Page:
I finally got around to fixing my nitro tap, so I brewed a low-gravity stout and plan to add some coffee for a rich breakfast-y delicious beer!
- 6.5 lb UK Pale malt
- 1 lb flaked oats
- 1 lb flaked barley
- 0.8 lb roasted barley (UK)
- 0.4 lb chocolate malt (UK)
- 1.5 oz Kent Goldings (60 min)
- 0.5 oz Kent Goldings (9 min)
- 1L Starter WLP Irish Ale
// Mash-in at 152F w/ 4 gal water. 1 tsp CaCl2 to mash. First stuck sparge on the new system! Wasn’t able to recirculate the wort, so the temp probably dropped way down. Sparged to get 6.6 gallons 1040 wort. Boil 60 minutes, collected around 5.5 gallons of 1042 wort. Chill, oxygenate 60s w/ regulator on low, pitch whole starter. Brewed 3/18/17. //
3/20/17 Airlock activity slowed, gravity at 1011. Somewhat thin, but decent roast flavor. Bitterness is a little aggressive. Added 1.25 oz course ground Columbian coffee (Giant brand) loose to carboy, set it fridge to crash cool.
3/21/17 Racked to keg. Coffee flavor is ok but somewhat burnt. Probably should have stuck with the Ethiopian. Bitterness has smoothed over. Still fairly watery, but I’m imagining this will feel great on nitro. Set pressure at 15psi, will leave there for one day before switch to beer gas.
4/2/17 Bitterness and body is appropriate (nitro always helps!), but tastes a little burnt in terms of malt flavors. Tasting notes soon.
Next up is a red ale, trying to emulate what I remember from Cooperstown Brewing Company’s Old Slugger. It had a delicious malt and hop balance that leaned a little into the toasted malt dimension. I dreamed up this recipe that has a toasty malt component but with moderate hopping. I wanted something that has a touch of a hop bite (not aggressive), with some soft herbal hop flavor and a bit of a floral nose.
- 10.75 lb English Pale
- 1.25 lb Victory malt
- 0.1 lb Carafa II
- 1 oz First Gold, 60 min (3% a.a.)
- 0.25 oz Cascade, 30 min (7% a.a.)
- 0.8 oz First Gold, 10 min (3% a.a.)
- 0.5 oz Cascade, 3 min (7% a.a.)
- WYeast British Ale II (1L starter)
// Mash-in w/ 4.8 gal at 152F for 50 minutes, raise to 168F. 2 tsp gypsum to mash. Sparge w/ 3 gal 168F water. Collect around 6.5 gal 1054 wort. Boil 75 minutes, collect 5 gallons 1062. Chill to 60F. Pitch half decanted starter. Left to ferment at 66F. Brewed 12/27/16. //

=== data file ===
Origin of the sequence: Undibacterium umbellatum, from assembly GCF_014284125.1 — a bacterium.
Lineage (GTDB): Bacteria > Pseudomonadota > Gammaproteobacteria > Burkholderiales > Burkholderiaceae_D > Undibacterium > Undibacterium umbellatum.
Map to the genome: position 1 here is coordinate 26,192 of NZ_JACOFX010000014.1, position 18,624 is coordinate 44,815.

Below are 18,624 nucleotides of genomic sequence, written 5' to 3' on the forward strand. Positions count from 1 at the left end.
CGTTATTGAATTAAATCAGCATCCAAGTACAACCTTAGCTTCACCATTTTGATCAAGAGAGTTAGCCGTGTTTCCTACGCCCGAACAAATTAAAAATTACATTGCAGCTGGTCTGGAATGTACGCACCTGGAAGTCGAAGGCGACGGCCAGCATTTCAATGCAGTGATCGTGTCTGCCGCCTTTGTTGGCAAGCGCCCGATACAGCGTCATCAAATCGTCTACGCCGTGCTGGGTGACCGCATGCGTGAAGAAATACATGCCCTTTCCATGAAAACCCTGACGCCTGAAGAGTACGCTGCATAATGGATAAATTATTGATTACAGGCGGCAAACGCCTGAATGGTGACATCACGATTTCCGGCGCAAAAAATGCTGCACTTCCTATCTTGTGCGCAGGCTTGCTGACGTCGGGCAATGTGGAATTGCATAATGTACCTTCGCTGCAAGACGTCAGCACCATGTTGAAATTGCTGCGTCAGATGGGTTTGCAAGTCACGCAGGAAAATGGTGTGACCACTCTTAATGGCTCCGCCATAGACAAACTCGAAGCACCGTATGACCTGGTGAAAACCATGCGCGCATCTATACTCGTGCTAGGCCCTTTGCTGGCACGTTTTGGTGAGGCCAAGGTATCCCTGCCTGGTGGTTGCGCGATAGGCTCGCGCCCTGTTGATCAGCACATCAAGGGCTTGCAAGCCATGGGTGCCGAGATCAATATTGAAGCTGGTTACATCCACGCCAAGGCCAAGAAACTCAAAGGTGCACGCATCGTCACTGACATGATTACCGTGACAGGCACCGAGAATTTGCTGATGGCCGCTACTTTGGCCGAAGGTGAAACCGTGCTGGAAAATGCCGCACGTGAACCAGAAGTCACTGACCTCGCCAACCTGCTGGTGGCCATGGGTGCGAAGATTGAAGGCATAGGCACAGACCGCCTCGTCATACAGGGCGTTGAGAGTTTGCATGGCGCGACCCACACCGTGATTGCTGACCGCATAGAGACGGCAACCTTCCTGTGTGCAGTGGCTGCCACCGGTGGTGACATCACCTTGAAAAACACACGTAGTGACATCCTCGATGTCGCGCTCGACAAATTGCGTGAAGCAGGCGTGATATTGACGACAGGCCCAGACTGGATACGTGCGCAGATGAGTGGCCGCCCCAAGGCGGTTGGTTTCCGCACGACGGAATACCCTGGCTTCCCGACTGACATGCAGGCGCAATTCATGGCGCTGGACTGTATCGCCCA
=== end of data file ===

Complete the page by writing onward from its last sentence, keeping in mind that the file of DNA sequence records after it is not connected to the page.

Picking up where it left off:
12/28/16: Good airlock activity.
1/2/17: Gravity down to 1020. Still slightly sweet but malt/hop flavors are getting there. Will let sit for a few more days then crash.
1/4/17: Moved to fridge to crash cool.
1/5/17: Added gelatin.
1/8/17: Kegged. Super clear. Flavor doesn’t impress me – harsh hop edge with malt flavors that don’t really jive. We’ll see how it turns out once conditioned. Tasting notes.
I’ve been in lager-mode recently, so I started looking around for a recipe of something that I’ve never brewed before: schwarzbier. I came across a good looking recipe on Brulosophy’s website, so I brewed it almost exactly as-is, except I used Perle instead of Saaz (just what I had laying around).
- 7.5 lb Pils
- 2 lb Dark Munich (10L)
- 0.5 lb Carafa II
- 0.38 lb Crystal 60
- 0.25 lb Chocolate (Briess)
- 0.4 oz Magnum hops (60 min)
- 0.5 oz Perle hops (15 min)
- WLP029 (Kolsch/German Ale) 1L starter
// Mash-in 1.6 qt/lb at 152 for 60 minutes, sparge to collect around 6.6 gallons 1044 wort. Boil 90 minutes, collect around 6 gallons of 1052 wort. Chill to 64F, oxygenate, pitch decanted starter. Let to ferment around 62F. Brewed 12/3/16 on grainfather. //
1.25 tsp CaCl2 to mash.
Having not brewed in a little while, I had a bunch of flubs during this batch. First, I didn’t remember to add the mash salts until I was about 40 minutes in. Hopefully late is better than never. Then, right at the end, as I’m almost done chilling the wort, I saw that my temp probe wasn’t fully inserted into the thermowell throughout the whole brew session. Awesome! Hopefully my mash temp wasn’t too far off from what it read.
12/6/16: Tons of blow off, but finally subsided and yeast seems to have dropped out. Gravity at 1018, slightly sweet but respectable flavor. More roast than I anticipated, and also fairly clean. Moved upstairs to around 68F.
12/10/16: Gravity at 1014. Really liking how this is tasting. Moved to fridge at 40F. Tasting notes.
When it comes to brewing Belgian beer, saisons are usually my go-to. In my experience saison yeast can usually work in a wide range of temperatures (low 70s to low 90s) and still generally produce pleasant, peppery esters that make for a really enjoyable beer. Other Belgian styles I’ve had more difficulty with – dubbles, blondes, etc., because I just can’t get the yeast do what I want. The final product usually come out overly ester-y, bubble-gum, banana, things that I wouldn’t mind in smaller quantities, but the “real-thing” from Belgium is much cleaner with a excellent biscuity malt component that shines through. This beer was one step closer to what I would call a “passable” homebrewed Belgian beer.
Appearance: Light brown to golden/amber. Excellent slight off-white head. Fairly hazy all the way to the end of the keg.
Aroma: Floral and banana esters with mild malt component, slight corn/off aroma occasionally.
Mouthfeel: Medium bodied with a somewhat dry finish.